A team of UCLA engineers has developed a portable, affordable, and easy to use microscope which they hope will revolutionize healthcare in developing nations. In order to reduce both the cost and weight of their device, the researchers eliminated the heaviest and most expensive component of most microscopes – the lenses. The researchers instead use holograms, which are formed when light that passes through or bounces off of a sample interacts with light which has not contacted the sample.
The new microscope uses a simple sensor chip to capture the holograms, and data can then be sent to a laptop or remote cloud server for processing. The microscope features two modes: a “transmission mode” which lets it analyze blood or water, and a “reflection mode” which can be used to obtain images of opaque samples.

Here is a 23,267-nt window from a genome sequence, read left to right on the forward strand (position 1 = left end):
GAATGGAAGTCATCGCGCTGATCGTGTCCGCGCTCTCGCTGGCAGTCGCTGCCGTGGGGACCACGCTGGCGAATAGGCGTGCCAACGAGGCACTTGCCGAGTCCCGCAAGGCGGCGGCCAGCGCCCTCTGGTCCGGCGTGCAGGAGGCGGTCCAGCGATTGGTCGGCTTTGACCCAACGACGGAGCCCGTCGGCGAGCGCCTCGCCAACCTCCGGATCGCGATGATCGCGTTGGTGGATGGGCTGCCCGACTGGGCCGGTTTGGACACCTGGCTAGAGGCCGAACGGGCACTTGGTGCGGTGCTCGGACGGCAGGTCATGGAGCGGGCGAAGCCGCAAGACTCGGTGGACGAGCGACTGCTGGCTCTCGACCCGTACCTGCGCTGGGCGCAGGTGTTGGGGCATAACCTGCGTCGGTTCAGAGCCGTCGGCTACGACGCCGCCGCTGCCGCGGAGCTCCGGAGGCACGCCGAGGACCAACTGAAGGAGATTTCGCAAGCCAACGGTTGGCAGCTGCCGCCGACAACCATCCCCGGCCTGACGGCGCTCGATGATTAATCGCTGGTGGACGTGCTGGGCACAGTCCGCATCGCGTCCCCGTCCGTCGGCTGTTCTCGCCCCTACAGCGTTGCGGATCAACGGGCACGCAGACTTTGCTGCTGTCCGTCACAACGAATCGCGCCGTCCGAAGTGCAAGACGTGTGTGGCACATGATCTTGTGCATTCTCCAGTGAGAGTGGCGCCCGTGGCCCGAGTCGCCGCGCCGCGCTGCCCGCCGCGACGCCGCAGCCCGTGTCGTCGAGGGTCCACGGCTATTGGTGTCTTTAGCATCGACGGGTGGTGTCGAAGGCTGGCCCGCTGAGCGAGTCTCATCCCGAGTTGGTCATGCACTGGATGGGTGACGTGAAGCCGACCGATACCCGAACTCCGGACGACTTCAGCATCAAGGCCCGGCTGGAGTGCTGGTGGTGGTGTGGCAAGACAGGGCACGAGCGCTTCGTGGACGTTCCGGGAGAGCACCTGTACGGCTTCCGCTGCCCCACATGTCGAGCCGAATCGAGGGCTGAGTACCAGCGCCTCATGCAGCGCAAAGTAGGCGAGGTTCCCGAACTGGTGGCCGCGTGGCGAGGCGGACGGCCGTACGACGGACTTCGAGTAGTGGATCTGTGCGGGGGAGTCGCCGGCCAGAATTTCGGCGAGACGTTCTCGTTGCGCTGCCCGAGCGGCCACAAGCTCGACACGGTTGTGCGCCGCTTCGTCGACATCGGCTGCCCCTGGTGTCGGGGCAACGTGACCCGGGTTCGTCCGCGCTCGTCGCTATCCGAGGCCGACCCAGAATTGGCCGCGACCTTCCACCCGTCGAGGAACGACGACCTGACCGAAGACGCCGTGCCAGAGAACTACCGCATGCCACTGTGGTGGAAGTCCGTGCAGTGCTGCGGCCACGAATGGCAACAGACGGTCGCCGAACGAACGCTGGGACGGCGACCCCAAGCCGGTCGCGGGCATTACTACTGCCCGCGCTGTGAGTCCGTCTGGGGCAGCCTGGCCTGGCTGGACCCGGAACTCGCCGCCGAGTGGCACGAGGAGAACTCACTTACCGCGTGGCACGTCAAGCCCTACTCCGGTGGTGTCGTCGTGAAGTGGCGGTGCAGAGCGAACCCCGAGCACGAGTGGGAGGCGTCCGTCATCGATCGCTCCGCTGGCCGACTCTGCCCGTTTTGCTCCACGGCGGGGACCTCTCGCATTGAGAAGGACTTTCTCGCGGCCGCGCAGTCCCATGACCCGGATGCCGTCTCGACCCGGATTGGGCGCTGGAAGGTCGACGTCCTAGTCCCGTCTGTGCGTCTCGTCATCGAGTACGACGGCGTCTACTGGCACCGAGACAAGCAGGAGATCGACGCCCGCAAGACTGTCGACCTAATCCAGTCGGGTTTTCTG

More from the researchers’ paper in Biomedical Optics Express:
This field-portable dual-mode holographic microscope has a weight of ~200 g with dimensions of 15 x 5.5 x 5cm, where a laser source is powered by two batteries. Based on digital in-line holography, our transmission microscope achieves a sub-pixel lateral resolution of ?2 µm over a wide field-of-view (FOV) of ~24 mm2 due to its unit fringe magnification geometry.
Despite its simplicity and ease of operation, in-line transmission geometry is not suitable to image dense or connected objects such as tissue slides since the reference beam gets distorted causing severe aberrations in reconstruction of such objects. To mitigate this challenge, on the same cost-effective and field-portable assembly we built a lensless reflection mode microscope based on digital off-axis holography where a beam-splitter is used to interfere a tilted reference wave with the reflected light from the object surface, creating an off-axis hologram of the specimens on a CMOS sensor-chip.
Full-text of the paper at Biomedical Optics Express: Field-portable reflection and transmission microscopy based on lensless holography